a lot of them actually like being inferior, like being vulnerable and taken care of.

When the 8 pm rule first saw the light of day many women supported it, claiming ee a7san ma nabi net3ab. Not stopping for a moment to think what about those that want to et3ab?
What about our freedom of CHOICE.

yeah thanks waleed, but no thanks

Q80 Saracen said...

Ahmed: I respect your right to hold that particular view. Its a view that obviously many people share in Kuwait. Nonetheless, in the spirit of debate, I'm going to do my best to dismantle it...(breathes Darth Vader style...everyone knows the Death Star A)

You said that you have this view because you "always seek women's comfort in life". Educated and career oriented women have more exposure to life, and perform much better in terms of providing comfort and even wisdom. Statistically speaking, children with two parents that work perform better in school than those with housewife parents. So while I agree that too much emphasis on the maids is bad, as a product of Kumari-Care...The effect is often exaggerated for dramatic effect and this is why:

1.) The majority of the day is spent in schools.

2.) Both parents, typically, come home one to two hours after their children (I think they can handle il faraaq)

3.) Houses that generate two incomes can spend more money on education, and increase the quality of life of children in general.

In terms of productivity, lil asaf, women proved to be even more productive than men. 70% of Kuwait University is women, while a huge percentage of Kuwaitis go on to vocational schools, military, or simply straight into the career. This is fact, not speculation. I think we cannot negate the importance of college education even though it is not a measure of one's future potential.

Finally, you last point...3ajeeb! If the men retire early, and the women retire early...than in effect, no one is retiring early, they are all just retiring (Dar raasy). If you support earlier retirement for all Kuwaitis, that's a whole different topic.

My objection is to the fact that people who are supporting these laws are making a complete power play with the goal of sidelining women. I support what's good for Kuwait, and that's having educated people in the positions that require them. In this country, women are statistically, more educated than men. Why should we miss out on that resource because wulla they cannot lift as many potato sacks as we can on their fragile little shoulders?

I'm not sure of whether or not this comes out clear, just through my personality, but I have tremendous respect for housewives. I think they make a huge sacrifice because they in effect give up their lives to serve the lives of the people they love. Bes ma3a ashad il i7tiraam, if you're going to make that sacrifice, don't expect me to cough up the buck for early retirement because then its not sacrifice...its just a damn good deal.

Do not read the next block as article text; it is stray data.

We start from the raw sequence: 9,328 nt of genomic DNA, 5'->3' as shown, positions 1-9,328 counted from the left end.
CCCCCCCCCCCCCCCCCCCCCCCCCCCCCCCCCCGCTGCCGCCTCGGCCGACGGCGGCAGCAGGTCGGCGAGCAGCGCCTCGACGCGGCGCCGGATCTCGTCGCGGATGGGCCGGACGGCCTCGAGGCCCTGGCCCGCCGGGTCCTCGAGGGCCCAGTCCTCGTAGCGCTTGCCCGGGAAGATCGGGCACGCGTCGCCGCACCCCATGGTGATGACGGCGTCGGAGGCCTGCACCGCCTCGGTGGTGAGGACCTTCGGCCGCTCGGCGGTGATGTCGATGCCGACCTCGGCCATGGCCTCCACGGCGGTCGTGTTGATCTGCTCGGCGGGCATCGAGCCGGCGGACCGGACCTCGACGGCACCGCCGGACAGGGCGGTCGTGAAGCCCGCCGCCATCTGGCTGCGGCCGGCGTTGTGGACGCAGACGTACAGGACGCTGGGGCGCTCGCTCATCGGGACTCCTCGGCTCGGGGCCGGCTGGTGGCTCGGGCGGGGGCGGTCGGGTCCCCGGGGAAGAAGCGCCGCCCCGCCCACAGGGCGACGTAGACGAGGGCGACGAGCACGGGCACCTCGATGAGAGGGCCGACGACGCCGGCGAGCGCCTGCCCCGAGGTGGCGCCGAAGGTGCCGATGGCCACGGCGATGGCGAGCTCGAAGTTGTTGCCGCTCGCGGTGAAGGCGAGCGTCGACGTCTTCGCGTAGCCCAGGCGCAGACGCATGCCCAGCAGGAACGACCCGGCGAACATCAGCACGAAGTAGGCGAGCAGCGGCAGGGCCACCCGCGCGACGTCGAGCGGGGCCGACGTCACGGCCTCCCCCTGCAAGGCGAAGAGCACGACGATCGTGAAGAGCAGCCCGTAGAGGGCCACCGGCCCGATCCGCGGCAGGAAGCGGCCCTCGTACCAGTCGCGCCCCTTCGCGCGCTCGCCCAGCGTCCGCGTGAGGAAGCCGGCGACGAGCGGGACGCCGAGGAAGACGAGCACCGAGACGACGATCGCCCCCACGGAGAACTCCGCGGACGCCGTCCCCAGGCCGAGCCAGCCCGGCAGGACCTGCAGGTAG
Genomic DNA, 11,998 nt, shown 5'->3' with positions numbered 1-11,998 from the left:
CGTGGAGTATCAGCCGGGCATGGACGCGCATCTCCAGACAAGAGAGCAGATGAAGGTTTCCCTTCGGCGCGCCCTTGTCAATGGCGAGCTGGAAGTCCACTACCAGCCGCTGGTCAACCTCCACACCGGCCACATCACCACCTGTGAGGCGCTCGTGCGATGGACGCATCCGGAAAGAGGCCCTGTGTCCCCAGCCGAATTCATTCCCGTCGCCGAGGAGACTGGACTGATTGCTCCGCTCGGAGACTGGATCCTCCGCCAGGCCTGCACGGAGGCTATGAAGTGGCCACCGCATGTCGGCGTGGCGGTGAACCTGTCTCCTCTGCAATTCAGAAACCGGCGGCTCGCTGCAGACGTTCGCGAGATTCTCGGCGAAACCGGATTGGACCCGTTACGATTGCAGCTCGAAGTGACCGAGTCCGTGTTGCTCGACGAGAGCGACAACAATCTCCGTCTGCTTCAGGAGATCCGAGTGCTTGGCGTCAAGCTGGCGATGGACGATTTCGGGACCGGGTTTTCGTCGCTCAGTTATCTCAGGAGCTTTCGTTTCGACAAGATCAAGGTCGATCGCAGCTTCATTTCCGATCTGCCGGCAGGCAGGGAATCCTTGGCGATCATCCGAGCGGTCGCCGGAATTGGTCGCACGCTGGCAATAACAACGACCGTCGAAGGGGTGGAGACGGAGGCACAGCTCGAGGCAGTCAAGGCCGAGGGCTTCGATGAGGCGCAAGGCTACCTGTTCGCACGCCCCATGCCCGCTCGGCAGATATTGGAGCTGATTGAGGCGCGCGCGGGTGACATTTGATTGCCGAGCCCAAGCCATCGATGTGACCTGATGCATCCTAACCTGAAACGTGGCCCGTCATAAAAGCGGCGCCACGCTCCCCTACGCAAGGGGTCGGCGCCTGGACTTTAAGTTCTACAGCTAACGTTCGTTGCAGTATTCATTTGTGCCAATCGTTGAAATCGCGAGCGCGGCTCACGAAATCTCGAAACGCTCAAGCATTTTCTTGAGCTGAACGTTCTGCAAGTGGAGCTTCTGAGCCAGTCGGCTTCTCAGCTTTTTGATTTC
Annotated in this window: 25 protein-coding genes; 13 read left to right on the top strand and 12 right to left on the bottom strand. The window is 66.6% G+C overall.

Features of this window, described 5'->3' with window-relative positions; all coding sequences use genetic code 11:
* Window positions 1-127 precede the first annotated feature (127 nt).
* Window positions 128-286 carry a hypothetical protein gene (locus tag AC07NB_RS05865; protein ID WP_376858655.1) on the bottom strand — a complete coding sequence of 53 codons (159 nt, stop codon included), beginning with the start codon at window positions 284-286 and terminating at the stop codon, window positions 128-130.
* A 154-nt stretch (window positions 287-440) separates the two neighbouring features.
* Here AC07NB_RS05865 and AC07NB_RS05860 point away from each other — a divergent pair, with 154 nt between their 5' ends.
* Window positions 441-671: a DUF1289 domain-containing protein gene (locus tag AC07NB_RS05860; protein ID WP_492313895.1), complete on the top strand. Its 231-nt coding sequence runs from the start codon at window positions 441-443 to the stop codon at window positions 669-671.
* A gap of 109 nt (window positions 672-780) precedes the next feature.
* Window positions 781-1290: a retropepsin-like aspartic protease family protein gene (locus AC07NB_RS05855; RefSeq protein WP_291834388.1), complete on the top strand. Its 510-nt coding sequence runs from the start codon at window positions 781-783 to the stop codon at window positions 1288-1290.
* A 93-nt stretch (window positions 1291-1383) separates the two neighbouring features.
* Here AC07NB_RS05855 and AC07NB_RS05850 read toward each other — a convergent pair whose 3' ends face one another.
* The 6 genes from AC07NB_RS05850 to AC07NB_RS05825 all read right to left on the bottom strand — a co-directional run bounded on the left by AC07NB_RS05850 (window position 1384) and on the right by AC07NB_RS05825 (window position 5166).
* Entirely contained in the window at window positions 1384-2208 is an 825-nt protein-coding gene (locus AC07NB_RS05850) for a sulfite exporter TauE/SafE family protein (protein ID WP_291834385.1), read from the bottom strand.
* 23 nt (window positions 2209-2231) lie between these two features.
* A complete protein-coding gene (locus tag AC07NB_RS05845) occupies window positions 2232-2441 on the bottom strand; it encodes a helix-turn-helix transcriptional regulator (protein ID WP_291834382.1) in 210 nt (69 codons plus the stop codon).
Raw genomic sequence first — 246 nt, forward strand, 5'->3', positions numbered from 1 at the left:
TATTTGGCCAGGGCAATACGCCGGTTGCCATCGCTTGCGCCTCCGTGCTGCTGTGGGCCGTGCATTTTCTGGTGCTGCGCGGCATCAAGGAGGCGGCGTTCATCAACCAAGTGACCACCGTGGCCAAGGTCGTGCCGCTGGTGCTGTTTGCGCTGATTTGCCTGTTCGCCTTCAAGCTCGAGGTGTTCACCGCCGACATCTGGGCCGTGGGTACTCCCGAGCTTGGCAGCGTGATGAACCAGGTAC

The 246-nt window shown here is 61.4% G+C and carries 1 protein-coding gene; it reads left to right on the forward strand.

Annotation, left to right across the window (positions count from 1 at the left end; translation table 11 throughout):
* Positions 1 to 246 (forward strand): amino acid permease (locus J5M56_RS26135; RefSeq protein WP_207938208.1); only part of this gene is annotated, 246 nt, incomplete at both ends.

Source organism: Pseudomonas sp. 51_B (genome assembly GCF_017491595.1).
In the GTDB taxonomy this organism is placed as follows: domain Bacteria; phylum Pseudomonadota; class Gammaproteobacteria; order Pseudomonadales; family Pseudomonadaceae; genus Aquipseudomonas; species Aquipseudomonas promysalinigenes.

Q80 Saracen said...

Eshda3wa: The truth is, Political Islam is smart, organized and has a message that...well that's heaven on earth (and after earth). That's a tough cookie to crack...

But the truth is, your cousin is more right than she may know. All movements, be them moderate or liberals have been on the defensive for years now. Dedicated to reaction as opposed to action. Their lack of organization, inner quarrels, and detachment from the average joe didn't help.

I'm more optimistic than you, though. I don't feel women want to be inferior. Its just that they still don't know they have a choice. With education, and youth like yourself who talk to the older generations, this election is seeing an increase of women independent thinkers. A colleague at work told me that in the last election, he was able to tell his wife who to vote for even though she wasn't completely convinced of that person. He says this time around, there is no way she is listening to him.

Women have an obligation to each other...but convincing them of that is in itself a difficult task. But you can't fight time, and the proof of that is after 40 years of waiting, time gave women the right to vote...Lets see what else it will bring.

Anonymous said...

I wish to make a correction...

Dr. Waleed Al-Tabtabaee is a member of Salfiya 3ilmiya, not 7adas.

As for the discussion on working until 8pm, retiring early, leaving work early, etc. I wish to state the obvious: all of these laws are meant to keep women out of the workplace, because women supposedly belong at home, not the office.

It is not about women being the weaker sex, nor what the Holy Quran stipulates about women needing financial caretaking from men, nor even what this conservative, Arab, Muslim society expects from 54% of its population; it is just about keeping women at home.

I work in the oil industry, and I wish to share my experience in the workplace.

The oil industry, and the country in general, invests heavily in sending high performing high school students abroad to gain engineering degrees, MBAs, and other college degrees of dire need to the Kuwaiti economy. Many of the best performers in universities abroad are women.